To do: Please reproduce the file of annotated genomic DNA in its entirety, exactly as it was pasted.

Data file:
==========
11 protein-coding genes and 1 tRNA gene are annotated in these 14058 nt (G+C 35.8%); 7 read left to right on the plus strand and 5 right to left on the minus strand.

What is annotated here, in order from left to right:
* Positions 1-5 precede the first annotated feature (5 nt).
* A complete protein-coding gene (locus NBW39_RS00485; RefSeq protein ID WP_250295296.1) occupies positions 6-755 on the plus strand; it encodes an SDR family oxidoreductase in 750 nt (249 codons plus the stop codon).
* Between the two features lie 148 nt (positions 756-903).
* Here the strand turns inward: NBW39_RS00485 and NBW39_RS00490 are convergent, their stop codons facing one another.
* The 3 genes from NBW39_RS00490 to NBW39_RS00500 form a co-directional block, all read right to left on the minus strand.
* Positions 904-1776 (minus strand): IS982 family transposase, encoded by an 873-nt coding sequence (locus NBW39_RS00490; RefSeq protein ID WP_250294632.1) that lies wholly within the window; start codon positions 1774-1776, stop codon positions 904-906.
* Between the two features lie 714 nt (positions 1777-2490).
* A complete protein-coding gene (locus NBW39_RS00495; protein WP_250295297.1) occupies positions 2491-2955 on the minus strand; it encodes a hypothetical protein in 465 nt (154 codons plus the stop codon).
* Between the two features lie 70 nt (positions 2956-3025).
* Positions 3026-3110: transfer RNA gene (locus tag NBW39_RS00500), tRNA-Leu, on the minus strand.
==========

11 protein-coding genes and 1 tRNA gene are annotated in these 14058 nt (G+C 35.8%); 7 read left to right on the plus strand and 5 right to left on the minus strand.

What is annotated here, in order from left to right:
* Positions 1-5 precede the first annotated feature (5 nt).
* A complete protein-coding gene (locus NBW39_RS00485; RefSeq protein ID WP_250295296.1) occupies positions 6-755 on the plus strand; it encodes an SDR family oxidoreductase in 750 nt (249 codons plus the stop codon).
* Between the two features lie 148 nt (positions 756-903).
* Here the strand turns inward: NBW39_RS00485 and NBW39_RS00490 are convergent, their stop codons facing one another.
* The 3 genes from NBW39_RS00490 to NBW39_RS00500 form a co-directional block, all read right to left on the minus strand.
* Positions 904-1776 (minus strand): IS982 family transposase, encoded by an 873-nt coding sequence (locus NBW39_RS00490; RefSeq protein ID WP_250294632.1) that lies wholly within the window; start codon positions 1774-1776, stop codon positions 904-906.
* Between the two features lie 714 nt (positions 1777-2490).
* A complete protein-coding gene (locus NBW39_RS00495; protein WP_250295297.1) occupies positions 2491-2955 on the minus strand; it encodes a hypothetical protein in 465 nt (154 codons plus the stop codon).
* Between the two features lie 70 nt (positions 2956-3025).
* Positions 3026-3110: transfer RNA gene (locus tag NBW39_RS00500), tRNA-Leu, on the minus strand.